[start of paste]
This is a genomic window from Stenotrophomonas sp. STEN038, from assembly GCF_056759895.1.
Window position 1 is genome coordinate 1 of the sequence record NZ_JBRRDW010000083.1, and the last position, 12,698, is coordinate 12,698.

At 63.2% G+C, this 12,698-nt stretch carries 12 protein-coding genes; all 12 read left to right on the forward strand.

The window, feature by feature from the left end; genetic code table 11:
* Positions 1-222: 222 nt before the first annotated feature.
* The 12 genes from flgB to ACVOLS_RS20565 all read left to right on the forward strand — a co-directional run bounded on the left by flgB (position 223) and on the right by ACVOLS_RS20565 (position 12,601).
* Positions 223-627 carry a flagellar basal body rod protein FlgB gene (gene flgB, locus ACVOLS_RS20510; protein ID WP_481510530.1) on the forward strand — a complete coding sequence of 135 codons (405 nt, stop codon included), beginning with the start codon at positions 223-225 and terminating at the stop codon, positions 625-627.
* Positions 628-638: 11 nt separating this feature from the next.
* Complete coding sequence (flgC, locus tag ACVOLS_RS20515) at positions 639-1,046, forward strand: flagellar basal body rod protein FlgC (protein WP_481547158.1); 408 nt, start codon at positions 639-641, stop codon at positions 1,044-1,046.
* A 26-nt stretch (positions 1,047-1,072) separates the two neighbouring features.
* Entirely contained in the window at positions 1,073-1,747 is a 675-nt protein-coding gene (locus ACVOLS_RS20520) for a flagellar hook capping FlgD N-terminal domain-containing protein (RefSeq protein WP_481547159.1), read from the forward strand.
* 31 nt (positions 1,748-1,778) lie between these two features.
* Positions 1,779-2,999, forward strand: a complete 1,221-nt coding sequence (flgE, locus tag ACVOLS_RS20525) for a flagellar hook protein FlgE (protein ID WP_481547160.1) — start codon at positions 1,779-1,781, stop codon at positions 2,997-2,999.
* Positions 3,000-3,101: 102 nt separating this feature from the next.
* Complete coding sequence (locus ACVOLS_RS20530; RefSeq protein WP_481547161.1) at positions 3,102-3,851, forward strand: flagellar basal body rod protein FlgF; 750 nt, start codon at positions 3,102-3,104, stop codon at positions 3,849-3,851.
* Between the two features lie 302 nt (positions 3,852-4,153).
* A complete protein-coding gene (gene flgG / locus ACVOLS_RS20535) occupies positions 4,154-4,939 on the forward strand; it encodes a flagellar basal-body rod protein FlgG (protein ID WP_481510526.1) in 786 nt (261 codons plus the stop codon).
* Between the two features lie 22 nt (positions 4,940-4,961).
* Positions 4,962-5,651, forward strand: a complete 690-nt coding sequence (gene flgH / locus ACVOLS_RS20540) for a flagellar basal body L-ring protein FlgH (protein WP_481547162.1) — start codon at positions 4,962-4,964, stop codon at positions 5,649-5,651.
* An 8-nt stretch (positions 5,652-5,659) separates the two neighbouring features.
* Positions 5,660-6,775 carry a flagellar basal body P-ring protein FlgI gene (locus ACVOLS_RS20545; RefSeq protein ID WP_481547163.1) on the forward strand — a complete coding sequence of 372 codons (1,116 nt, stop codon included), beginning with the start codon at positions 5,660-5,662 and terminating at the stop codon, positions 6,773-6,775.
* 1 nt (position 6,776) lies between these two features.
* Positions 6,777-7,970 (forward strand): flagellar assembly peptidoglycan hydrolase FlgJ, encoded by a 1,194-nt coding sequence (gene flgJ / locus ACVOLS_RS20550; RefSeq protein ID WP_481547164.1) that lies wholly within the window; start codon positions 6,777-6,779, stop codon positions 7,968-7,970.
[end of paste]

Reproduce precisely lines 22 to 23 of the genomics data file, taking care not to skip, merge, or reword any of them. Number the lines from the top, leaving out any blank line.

* 1 nt (position 6,776) lies between these two features.
* Positions 6,777-7,970 (forward strand): flagellar assembly peptidoglycan hydrolase FlgJ, encoded by a 1,194-nt coding sequence (gene flgJ / locus ACVOLS_RS20550; RefSeq protein ID WP_481547164.1) that lies wholly within the window; start codon positions 6,777-6,779, stop codon positions 7,968-7,970.